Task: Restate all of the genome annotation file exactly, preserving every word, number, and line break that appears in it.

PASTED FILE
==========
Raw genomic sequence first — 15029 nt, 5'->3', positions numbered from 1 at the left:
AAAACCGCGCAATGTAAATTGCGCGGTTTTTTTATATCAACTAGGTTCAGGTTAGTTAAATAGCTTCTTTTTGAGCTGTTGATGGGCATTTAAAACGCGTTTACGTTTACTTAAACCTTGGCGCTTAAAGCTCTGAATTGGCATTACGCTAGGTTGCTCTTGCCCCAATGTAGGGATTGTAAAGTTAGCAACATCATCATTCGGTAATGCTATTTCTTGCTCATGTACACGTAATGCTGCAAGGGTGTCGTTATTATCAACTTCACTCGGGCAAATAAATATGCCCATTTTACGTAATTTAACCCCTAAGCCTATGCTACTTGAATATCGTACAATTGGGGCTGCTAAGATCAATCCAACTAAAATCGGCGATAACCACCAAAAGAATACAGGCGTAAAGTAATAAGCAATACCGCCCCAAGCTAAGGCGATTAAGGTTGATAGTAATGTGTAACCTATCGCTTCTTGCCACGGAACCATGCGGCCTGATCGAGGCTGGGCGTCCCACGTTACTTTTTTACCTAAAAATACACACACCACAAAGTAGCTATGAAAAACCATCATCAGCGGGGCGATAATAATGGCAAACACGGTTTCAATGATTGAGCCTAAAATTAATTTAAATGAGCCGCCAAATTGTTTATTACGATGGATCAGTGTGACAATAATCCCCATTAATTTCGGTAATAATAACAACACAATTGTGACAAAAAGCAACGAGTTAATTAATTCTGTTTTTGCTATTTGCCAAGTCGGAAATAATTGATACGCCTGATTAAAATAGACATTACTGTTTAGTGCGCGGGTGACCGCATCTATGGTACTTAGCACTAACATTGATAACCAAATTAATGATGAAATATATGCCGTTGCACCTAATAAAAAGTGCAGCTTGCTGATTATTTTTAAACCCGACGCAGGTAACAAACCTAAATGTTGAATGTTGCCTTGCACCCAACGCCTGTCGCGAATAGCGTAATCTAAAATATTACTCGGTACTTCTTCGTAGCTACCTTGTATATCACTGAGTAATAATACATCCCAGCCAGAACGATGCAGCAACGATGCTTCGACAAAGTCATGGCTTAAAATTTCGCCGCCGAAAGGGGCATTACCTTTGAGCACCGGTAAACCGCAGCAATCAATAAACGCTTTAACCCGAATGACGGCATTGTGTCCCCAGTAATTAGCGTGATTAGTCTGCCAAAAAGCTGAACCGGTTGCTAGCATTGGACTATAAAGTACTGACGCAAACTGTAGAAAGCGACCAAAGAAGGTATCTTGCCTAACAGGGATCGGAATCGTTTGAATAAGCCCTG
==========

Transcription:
Raw genomic sequence first — 15029 nt, 5'->3', positions numbered from 1 at the left:
AAAACCGCGCAATGTAAATTGCGCGGTTTTTTTATATCAACTAGGTTCAGGTTAGTTAAATAGCTTCTTTTTGAGCTGTTGATGGGCATTTAAAACGCGTTTACGTTTACTTAAACCTTGGCGCTTAAAGCTCTGAATTGGCATTACGCTAGGTTGCTCTTGCCCCAATGTAGGGATTGTAAAGTTAGCAACATCATCATTCGGTAATGCTATTTCTTGCTCATGTACACGTAATGCTGCAAGGGTGTCGTTATTATCAACTTCACTCGGGCAAATAAATATGCCCATTTTACGTAATTTAACCCCTAAGCCTATGCTACTTGAATATCGTACAATTGGGGCTGCTAAGATCAATCCAACTAAAATCGGCGATAACCACCAAAAGAATACAGGCGTAAAGTAATAAGCAATACCGCCCCAAGCTAAGGCGATTAAGGTTGATAGTAATGTGTAACCTATCGCTTCTTGCCACGGAACCATGCGGCCTGATCGAGGCTGGGCGTCCCACGTTACTTTTTTACCTAAAAATACACACACCACAAAGTAGCTATGAAAAACCATCATCAGCGGGGCGATAATAATGGCAAACACGGTTTCAATGATTGAGCCTAAAATTAATTTAAATGAGCCGCCAAATTGTTTATTACGATGGATCAGTGTGACAATAATCCCCATTAATTTCGGTAATAATAACAACACAATTGTGACAAAAAGCAACGAGTTAATTAATTCTGTTTTTGCTATTTGCCAAGTCGGAAATAATTGATACGCCTGATTAAAATAGACATTACTGTTTAGTGCGCGGGTGACCGCATCTATGGTACTTAGCACTAACATTGATAACCAAATTAATGATGAAATATATGCCGTTGCACCTAATAAAAAGTGCAGCTTGCTGATTATTTTTAAACCCGACGCAGGTAACAAACCTAAATGTTGAATGTTGCCTTGCACCCAACGCCTGTCGCGAATAGCGTAATCTAAAATATTACTCGGTACTTCTTCGTAGCTACCTTGTATATCACTGAGTAATAATACATCCCAGCCAGAACGATGCAGCAACGATGCTTCGACAAAGTCATGGCTTAAAATTTCGCCGCCGAAAGGGGCATTACCTTTGAGCACCGGTAAACCGCAGCAATCAATAAACGCTTTAACCCGAATGACGGCATTGTGTCCCCAGTAATTAGCGTGATTAGTCTGCCAAAAAGCTGAACCGGTTGCTAGCATTGGACTATAAAGTACTGACGCAAACTGTAGAAAGCGACCAAAGAAGGTATCTTGCCTAACAGGGATCGGAATCGTTTGAATAAGCCCTG